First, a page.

EOMAP Wins Funding For Satellite-Derived Bathymetry - 23/09/2019


EOMAP has been awarded by the German Aerospace Center (DLR) to further develop its physics-based method of mapping the depth of the sea from satellite observations. Satellite-Derived Bathymetry (SDB) uses data gathered by satellites and aircraft to generate depth measurements and seafloor characteristics for regions of shallow water. Developed 20 years ago by EOMAP scientists then at DLR (Germany) and CSIRO (Australia), SDB’s potential to create a continuously updated global database of shallow-water bathymetry is hampered by the heavy computing power required to process the large amounts of data now available.

Lower Energy Consumption

The new funding will allow EOMAP to push ahead with new SDB procedures based on high-performance scientific computing employing field-programmable gate arrays (FPGAs). FPGAs are semiconductor devices that can be programmed by the user. They are currently used in applications such as automotive and communication technologies. Their big benefits are their higher speeds and lower energy consumption compared to normal processors. However, the optimal interaction of FPGA and CPU processing requires deep knowledge of scientific programming.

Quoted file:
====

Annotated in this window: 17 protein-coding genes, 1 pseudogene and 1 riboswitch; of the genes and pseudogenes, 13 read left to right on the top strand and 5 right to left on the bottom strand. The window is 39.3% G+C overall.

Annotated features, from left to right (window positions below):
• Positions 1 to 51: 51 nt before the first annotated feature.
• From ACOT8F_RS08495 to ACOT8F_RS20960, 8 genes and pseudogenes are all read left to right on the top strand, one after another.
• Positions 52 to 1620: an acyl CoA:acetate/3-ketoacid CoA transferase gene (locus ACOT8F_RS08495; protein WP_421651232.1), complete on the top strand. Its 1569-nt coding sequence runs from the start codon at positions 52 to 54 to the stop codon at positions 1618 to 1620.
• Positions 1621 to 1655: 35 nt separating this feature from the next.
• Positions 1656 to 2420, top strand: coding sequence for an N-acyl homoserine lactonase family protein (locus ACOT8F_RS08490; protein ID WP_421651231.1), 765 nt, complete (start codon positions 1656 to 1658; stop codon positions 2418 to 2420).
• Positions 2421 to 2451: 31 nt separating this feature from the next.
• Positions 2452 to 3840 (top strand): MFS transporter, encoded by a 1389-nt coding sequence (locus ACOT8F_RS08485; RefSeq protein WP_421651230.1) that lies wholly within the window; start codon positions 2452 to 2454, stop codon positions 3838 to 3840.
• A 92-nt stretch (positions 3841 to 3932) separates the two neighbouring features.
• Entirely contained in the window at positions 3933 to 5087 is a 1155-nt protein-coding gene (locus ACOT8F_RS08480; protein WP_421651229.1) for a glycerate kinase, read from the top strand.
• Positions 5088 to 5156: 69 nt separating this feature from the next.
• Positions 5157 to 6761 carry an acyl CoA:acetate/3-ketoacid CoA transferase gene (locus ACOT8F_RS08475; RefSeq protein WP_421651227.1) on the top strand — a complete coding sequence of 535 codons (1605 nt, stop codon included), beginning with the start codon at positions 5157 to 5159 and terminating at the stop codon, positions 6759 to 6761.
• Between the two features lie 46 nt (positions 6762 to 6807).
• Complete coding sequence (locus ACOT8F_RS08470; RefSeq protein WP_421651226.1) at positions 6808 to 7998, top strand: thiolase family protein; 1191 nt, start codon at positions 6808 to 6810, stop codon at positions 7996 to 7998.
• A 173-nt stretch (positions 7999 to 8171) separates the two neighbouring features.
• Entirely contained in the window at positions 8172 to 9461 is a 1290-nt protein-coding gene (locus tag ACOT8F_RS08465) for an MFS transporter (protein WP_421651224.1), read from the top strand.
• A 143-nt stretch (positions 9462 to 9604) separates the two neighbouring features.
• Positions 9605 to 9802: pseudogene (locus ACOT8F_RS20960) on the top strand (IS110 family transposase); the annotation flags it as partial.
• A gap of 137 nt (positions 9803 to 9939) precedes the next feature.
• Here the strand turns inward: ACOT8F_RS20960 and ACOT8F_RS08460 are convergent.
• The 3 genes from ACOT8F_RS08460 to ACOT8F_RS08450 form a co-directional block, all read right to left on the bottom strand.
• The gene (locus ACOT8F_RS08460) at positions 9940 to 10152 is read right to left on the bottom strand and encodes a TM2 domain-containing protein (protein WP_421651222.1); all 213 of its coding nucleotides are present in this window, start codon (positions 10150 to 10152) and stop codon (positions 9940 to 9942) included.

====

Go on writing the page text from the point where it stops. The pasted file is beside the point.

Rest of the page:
Higher-quality Data Processing

“By combining FPGAs, physics-based data analytics and modern machine learning procedures we can slash the processing time for SDB by 95%,” said Dr Thomas Heege, CEO of EOMAP and one of the early inventors of SDB technologies. “We believe that this R&D activity will make possible higher-quality data processing and continuous updating, and eventually provide global coverage.”

This application of multi-temporal analytics, which EOMAP patented for SDB in 2017, will significantly improve the accuracy of water depth measurements and further push the boundaries of today’s physics-based SDB solution. “We believe, that multi-sensor and multi-temporal physics-based analytics for SDB will not be fiction anymore and be the next step to increase depth accuracies”, Thomas said. 

Last updated: 23/09/2019